According to scientists and researcher the key factor correlated to poverty are, Regional level characteristics, which include vulnerability to flooding or typhoons, Remoteness, quality of governance, and property rights and their enforcement. Community-level characteristics, which include the availability of infrastructure (roads, water, electricity) and services (health, education), proximity to markets, and social relationships. Household and individual characteristics, among the most important of which are Demographic, such as household size, age structure, dependency ratio, gender of head. Economic, such as employment status, working hours, property owned. Social, such as health and nutritional status, education and shelter are more correlated to poverty.

3. Research Methods

3.1. Data

The data was collected by BPS Indonesia, in 2010. The responses variable in this study is percentage of poverty rate at particular region of 105 districts. To make all the response and explanatory variables continuous all variable changed in to percentage. The explanatory variables that are included in this study by assumed to be correlates to poverty are:

X1: percentage of Unemployment rate X2: percentage of Malnutrition rate X3: percentage of Child mortality rate X4: percentage of Morbidity (occurrence of disease) X5: Percentages of household more than high school X6: percentage of access to clean water X7: percentage of non-sanitation X8: percentage of Literate rate X9: percentage of Employment rate X10: percentage of unworked hour per week X11: percentage health complain of the household X12: Length of sickness.

3.2. Multiple Linear Regressions

Simple linear regression model is not adequate for modeling many economic phenomena, because in order to explain an economic variable it is necessary to take into account more than one relevant factor. Multiple linear regressions is given by the following expression. (Rawlings (1998))

(1)

Where  : percentage of poverty rate in the i-th district

: regression parameters

: predictor variables

: random error term iid with mean zero and constant variance. When spatial autocorrelation exists, in the above classical linear regression model; the error term and dependent variable have to take the autocorrelation into account. (Anselin 2001) and look for spatial models because in linear regression analysis, the resulting parameter estimates are biased, inconsistent and the R square values is not an accurate fitness of fit measure due to violation of assumption.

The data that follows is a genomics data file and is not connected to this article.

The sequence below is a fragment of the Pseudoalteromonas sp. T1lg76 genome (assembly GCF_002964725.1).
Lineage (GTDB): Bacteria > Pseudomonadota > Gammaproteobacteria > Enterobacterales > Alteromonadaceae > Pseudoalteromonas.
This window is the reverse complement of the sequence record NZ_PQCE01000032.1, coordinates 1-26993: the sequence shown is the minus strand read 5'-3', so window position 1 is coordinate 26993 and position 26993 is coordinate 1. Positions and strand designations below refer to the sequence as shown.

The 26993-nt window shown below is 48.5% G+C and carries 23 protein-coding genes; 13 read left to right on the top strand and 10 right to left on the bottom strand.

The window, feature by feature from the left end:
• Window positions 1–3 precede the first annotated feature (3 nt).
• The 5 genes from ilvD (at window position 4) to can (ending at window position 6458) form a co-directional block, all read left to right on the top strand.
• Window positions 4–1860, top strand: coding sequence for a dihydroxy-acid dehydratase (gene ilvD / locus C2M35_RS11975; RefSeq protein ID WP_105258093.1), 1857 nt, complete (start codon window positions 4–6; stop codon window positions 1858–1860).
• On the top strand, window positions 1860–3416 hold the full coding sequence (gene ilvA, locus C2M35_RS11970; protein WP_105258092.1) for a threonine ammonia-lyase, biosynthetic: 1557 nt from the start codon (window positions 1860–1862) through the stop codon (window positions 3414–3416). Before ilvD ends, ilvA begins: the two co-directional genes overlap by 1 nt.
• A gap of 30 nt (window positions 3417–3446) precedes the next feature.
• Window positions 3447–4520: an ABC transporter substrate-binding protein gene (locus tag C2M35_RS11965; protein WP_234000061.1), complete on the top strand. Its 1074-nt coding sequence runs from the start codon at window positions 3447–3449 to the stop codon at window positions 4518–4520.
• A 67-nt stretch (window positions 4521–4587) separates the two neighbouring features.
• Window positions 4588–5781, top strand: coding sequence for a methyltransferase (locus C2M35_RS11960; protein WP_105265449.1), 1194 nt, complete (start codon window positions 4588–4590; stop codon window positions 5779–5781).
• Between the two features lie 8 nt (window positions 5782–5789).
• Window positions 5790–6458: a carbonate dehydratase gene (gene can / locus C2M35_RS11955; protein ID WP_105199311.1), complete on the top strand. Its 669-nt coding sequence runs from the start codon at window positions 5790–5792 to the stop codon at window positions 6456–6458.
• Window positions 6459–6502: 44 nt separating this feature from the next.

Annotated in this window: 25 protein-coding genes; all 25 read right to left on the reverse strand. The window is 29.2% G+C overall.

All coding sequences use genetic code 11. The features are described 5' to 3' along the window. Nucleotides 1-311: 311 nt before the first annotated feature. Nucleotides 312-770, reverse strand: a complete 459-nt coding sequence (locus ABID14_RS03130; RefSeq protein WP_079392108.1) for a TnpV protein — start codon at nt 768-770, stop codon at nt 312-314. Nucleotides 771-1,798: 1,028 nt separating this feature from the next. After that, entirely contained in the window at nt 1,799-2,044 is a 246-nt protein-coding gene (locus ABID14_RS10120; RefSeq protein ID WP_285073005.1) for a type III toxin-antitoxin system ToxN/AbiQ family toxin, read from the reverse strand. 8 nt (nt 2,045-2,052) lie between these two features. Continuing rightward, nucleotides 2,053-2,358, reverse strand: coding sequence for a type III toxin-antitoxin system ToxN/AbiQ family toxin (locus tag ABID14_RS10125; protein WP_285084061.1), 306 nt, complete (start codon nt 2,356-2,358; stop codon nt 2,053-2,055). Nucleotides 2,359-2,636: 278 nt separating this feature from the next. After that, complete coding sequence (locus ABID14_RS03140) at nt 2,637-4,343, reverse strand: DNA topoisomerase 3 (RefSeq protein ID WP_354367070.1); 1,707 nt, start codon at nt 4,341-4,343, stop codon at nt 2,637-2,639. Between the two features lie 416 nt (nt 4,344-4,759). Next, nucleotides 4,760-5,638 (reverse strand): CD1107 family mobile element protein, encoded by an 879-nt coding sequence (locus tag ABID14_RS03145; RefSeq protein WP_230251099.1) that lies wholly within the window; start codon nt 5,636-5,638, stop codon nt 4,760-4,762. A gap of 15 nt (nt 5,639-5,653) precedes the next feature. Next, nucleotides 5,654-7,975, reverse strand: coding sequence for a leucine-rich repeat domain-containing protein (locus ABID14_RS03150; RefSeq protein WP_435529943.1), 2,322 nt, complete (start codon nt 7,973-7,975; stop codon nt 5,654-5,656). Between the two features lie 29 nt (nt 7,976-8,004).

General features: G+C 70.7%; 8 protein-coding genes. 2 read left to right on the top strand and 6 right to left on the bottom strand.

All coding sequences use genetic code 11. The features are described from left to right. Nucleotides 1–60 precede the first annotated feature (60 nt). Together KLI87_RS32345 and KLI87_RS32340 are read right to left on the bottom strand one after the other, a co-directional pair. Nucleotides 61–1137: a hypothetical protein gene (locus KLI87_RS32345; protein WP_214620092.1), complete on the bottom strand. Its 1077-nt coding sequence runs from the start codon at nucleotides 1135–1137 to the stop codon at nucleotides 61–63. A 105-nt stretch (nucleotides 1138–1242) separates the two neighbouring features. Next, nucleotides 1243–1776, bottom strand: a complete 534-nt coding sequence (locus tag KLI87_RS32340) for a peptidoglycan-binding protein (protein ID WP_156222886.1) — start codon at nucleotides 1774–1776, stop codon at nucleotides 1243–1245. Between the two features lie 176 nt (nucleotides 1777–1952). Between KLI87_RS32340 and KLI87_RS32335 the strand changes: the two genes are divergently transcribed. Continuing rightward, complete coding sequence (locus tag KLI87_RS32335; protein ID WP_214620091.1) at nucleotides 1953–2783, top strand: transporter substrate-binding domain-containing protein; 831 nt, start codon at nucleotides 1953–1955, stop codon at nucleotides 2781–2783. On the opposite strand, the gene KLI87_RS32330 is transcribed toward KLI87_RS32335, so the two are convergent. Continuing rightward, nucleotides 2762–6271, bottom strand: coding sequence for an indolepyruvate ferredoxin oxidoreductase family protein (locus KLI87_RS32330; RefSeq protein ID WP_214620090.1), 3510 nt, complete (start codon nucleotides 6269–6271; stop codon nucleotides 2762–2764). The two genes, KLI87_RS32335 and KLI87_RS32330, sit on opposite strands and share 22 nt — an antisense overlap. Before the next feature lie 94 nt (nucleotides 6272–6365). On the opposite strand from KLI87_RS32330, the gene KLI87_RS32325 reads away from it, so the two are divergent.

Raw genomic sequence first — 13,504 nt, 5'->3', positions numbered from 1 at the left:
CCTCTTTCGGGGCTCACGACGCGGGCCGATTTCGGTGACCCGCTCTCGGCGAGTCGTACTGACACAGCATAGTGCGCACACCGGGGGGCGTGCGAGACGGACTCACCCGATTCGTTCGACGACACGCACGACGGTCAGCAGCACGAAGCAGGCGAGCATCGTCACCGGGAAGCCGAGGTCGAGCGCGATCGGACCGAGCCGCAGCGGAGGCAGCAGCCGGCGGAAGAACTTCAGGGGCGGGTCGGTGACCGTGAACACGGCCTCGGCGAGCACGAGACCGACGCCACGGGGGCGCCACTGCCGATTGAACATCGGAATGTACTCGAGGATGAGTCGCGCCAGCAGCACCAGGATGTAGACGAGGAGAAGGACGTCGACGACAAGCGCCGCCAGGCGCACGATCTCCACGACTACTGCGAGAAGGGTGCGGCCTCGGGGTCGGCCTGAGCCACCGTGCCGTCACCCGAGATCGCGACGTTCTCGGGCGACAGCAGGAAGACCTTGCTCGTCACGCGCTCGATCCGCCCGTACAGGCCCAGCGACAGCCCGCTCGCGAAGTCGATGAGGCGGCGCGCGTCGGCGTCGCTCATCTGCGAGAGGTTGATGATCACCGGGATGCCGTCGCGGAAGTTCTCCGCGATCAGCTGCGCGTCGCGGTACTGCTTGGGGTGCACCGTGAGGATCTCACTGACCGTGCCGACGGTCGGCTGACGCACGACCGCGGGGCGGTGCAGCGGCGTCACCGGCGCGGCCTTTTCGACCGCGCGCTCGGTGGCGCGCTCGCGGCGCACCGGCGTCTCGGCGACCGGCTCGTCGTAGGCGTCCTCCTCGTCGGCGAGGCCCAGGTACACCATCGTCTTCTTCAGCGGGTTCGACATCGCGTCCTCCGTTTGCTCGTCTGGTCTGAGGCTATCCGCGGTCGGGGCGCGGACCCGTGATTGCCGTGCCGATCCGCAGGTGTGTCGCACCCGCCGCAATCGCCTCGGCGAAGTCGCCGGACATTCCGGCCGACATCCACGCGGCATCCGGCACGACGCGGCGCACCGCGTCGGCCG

Weighted matrix (W) is an nxn squared (row standardized) matrix that define who is neighbors with who that reflects the intensity of the geographical relationship between observations in a neighborhood. For this research the researcher used contiguity weighted matrix that is based on queens, two regions are neighbors in this sense if they share any part of a common border, no matter how short is it.

(2)

3.3. Spatial Autocorrelation Test

Spatial auto-correlation is described as a situation in which the dependent variable or error term at each location is correlated with observations on the dependent variable or values for the error term at other locations. It measures how much close objects are in comparison with other close objects. One of the most common tests for the existence of spatial autocorrelation is Global Moran's I which depends on a "weighted matrix" at particular data residual or vectory.

Moran test statistics      (3)

Where I is moran index of percentage of poverty rate ,E(I) is the expected value of moran index ,Var(I) is variance of moran index.Hypothesis

H0: I = 0 (no autocorrelation) H1: I  0 (the is a positive or negative autocorrelation depends on sign of I) Reject Ho if

Positive spatial autocorrelation occur when similar values cluster together in a map and negative spatial autocorrelation occur when dissimilar values cluster together in a map .One of the main reasons why considering spatial auto-correlation is important because statistics relies on observations being independent from one another. If autocorrelation exists in a map, then this violates the fact that observations are independent from one another and significant spatial autocorrelation, (spatial dependence or lack of independent in spatial data) exists either globally or locally, spatial heterogeneity (uneven distribution of relationship across a region) exists and accordingly non constant errors. (Anselin 1988, 2010).

The spatial autocorrelation model is a combination of spatial lag effect model and spatial error model which calls most of the time Simultaneous autoregressive model or general spatial model according to (Lesage, 2009).

) With:    (4)

Where: : spatial error coefficient; : spatial lag coefficient

W: n X n spatial weighted matrices

y: vector of response variable (n x 1)

x: matrix of predictor variable (n x (k+1))

u : error vector (n x 1)

: vector of uncorrelated error term (nx1)

3.4. Spatial Lag Model

From the Spatial Autocorrelation model restricting the spatial error effects parameters equal to 0 can derive other models SAR. Meaning λ= 0, a "spatial lag" model or following SAR model can be derived which is analogous to the time-series lagged dependent variable.

(5)

3.5. Spatial Error Model

When ρ in Spatial Autocorrelation model is set to 0, a spatial error model (SEM) with spatial effect of error term can be derived the form:

(6)

3.6. Spatial Durbin Model

Spatial Durbin Model (Lesage, 1999)

(7)